The Economics of Immigration
An economic perspective on immigration – both legal and illegal – and the prospects for reform.
Summary of a presentation by Judy Gans
Director of the University of Arizona’s Immigration Program at the Udall Center for Studies in Public Policy
A visceral issue
The immigration issue is one of the most contentious debates in America today. The issue raises a number of difficult questions: Are immigrants good for the economy or not? Do they lower wages of American workers? What are the fiscal impacts on state and local governments, schools, and social services?
These questions usually spur wildly competing claims, and debates often become shouting matches. Stepping back from the emotional responses and cutting through the political rhetoric requires an understanding of the economics that drive immigration and the laws that are supposed to control it.
On a deeper level, immigration raises fundamental questions about American society: What does it mean to be American? Who is “us” and who is “them?”
“Immigration is fundamentally about who we are as a society; who is a member of our polity, and how we welcome people,” Gans said. “Those are the very visceral issues that having such a large number of newcomers in society raises.”
On a massive scale
The number of illegal immigrants in the United States is massive – more than 11 million. Each year between 2000-4, an average of 850,000 people entered the country illegally, according to the Pew Hispanic Center.
An overwhelming number of the 11 million illegal immigrants are from Latin America – about 56 percent from Mexico and 22 percent from other Latin American countries. About 13 percent of the illegal immigrant population is from Asia.
“The sheer numbers are alarming to some people. There is a feeling that the system is out of control,” Gans said.
Unauthorized immigrants are classified as such for a variety of reasons: Some cross the border illegally, but many others enter the country legally and overstay their visa, or in some other way violate the terms of their visa.
Almost half of all illegal immigrants are adult men; 35 percent are adult women, and 16 percent are children.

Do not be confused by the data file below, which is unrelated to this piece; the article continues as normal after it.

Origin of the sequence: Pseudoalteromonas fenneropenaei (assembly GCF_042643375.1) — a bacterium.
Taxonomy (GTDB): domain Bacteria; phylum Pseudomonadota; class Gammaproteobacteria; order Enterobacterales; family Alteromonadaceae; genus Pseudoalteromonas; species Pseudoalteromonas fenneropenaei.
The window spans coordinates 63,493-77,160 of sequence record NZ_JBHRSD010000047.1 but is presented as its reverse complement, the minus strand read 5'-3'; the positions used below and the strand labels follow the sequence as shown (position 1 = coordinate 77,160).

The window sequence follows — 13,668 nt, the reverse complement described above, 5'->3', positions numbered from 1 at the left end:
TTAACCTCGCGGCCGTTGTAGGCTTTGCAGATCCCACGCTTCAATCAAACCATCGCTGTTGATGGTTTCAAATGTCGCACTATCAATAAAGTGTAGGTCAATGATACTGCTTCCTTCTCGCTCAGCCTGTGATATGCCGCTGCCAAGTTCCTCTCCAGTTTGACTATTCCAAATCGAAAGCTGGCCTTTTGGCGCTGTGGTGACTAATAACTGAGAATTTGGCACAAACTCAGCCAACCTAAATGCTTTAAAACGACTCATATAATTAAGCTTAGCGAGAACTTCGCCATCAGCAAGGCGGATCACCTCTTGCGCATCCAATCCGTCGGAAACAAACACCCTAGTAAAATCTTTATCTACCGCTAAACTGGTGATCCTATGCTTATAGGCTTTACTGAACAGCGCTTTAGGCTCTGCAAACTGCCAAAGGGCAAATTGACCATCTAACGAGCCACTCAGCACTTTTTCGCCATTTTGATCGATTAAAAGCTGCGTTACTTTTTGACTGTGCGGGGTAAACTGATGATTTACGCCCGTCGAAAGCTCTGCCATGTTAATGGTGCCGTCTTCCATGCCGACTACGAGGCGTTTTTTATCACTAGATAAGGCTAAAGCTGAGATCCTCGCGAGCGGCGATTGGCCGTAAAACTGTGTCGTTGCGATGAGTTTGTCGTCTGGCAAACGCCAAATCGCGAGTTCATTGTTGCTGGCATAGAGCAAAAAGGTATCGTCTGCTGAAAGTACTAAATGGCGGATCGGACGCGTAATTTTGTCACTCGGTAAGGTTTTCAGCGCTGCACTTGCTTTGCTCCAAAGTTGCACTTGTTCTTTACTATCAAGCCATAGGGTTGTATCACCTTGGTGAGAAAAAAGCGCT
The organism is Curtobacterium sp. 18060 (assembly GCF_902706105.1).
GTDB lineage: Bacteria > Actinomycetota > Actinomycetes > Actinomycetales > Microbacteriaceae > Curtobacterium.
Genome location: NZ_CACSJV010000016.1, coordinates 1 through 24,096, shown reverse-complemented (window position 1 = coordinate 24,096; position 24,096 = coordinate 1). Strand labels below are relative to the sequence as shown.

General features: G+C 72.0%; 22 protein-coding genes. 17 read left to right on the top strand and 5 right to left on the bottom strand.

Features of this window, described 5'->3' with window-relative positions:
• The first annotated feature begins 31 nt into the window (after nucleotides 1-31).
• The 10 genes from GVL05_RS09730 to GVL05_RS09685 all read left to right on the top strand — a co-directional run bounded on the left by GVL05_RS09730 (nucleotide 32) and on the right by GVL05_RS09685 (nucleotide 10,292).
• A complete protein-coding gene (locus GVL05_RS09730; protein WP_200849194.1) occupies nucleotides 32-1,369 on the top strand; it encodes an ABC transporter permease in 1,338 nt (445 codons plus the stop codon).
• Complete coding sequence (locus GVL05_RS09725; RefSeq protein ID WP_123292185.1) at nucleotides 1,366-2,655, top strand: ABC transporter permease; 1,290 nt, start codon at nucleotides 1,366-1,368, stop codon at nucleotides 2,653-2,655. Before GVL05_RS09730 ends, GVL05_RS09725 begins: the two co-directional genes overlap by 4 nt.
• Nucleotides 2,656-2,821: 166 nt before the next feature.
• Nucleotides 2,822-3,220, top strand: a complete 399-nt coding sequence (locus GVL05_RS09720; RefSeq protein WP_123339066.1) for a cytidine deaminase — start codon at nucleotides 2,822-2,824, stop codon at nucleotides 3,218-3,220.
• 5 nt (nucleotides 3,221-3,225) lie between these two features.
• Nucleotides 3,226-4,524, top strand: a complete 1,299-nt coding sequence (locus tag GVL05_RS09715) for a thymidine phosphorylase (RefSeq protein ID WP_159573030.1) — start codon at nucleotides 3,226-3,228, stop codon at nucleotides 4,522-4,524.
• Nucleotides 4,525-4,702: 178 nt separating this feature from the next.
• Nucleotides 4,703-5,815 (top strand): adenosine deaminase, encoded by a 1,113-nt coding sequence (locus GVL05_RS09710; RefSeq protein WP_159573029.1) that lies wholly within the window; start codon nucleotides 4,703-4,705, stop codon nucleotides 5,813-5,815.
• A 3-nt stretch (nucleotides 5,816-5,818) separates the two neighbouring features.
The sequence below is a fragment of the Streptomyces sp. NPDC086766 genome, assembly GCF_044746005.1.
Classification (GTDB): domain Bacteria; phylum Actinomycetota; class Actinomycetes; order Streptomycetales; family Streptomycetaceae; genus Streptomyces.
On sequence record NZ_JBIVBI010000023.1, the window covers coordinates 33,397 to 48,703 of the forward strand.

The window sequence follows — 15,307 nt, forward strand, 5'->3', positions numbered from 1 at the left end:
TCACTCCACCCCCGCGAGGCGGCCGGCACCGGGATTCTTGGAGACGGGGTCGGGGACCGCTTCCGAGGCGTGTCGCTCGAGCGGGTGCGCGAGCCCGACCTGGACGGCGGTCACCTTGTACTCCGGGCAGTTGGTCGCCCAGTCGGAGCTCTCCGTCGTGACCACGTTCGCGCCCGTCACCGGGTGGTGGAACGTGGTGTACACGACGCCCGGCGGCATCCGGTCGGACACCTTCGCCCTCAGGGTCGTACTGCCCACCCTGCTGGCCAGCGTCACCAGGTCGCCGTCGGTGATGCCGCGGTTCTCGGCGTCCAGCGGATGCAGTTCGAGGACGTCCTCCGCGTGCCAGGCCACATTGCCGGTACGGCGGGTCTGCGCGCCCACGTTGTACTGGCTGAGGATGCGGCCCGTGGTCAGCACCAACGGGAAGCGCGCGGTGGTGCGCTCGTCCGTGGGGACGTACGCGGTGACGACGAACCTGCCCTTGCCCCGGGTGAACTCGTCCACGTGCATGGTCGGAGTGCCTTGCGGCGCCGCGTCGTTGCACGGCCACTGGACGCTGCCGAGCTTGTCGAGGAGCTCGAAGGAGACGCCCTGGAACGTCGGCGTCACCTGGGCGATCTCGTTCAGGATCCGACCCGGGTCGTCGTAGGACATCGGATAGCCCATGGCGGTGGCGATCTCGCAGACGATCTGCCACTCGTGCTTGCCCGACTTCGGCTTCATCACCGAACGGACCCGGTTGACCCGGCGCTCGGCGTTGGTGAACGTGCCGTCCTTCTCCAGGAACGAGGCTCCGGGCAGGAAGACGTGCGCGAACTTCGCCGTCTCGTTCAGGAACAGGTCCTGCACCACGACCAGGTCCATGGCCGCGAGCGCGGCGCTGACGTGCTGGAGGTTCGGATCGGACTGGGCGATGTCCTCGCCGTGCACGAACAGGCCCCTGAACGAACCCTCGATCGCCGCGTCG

Most people don’t speak of immigration without the word “illegal” in front of it, but not all immigrants are illegal. Unauthorized immigrants constitute about 30 percent of the foreign-born population in the United States, and about 5 percent of the workforce. About 28 percent of foreign-born people in the U.S. are legal permanent residents; 31 percent are naturalized citizens; and 7 percent are refugees.
“Legal immigration and illegal immigration are often equated, which makes it difficult to have a thoughtful discussion about it,” Gans said.
Does immigration help or harm the U.S. economy? Does it help or harm American workers?
The impact of immigration on the U.S. economy and workforce is substantial. Since 1990, immigrants have constituted 50 percent of the growth in the U.S. labor force. Today, one in 8 workers foreign born. By comparison, in 1960, one in 16 workers were foreign-born.
“Big numbers shape and drive the economics of the issue,” Gans said.
Immigrants have become embedded in the U.S. workforce and are vital to certain industries such as farming, construction and the service sector. Immigrants constitute almost 40 percent of the workers in the farming, forestry and fishing industries. About 20 percent of the construction industry is powered by foreign labor, and the service industry is about 21 percent.
What this means for the economy is greater output. The biggest winners are employers, owners of capital and land, managers and workers with complementary skills.
“Noncitizens are filling some real gaps in the work force. This is a complementary workforce, not a replacement workforce,” Gans said. “We have a larger workforce, so the economic pie is bigger.”
The impact of immigration on individual workers in different business sectors is mixed. Immigrants lower the wages of some workers and raise those of others. Illegal immigrants work almost exclusively in the lowest-paid, least-desirable jobs, they don’t compete with American workers. Legal immigrants more often compete with Americans for jobs in high-skilled professions.
A drain on society?
The politics of immigration involves many competing claims about its effect on government, education, health care and other social services.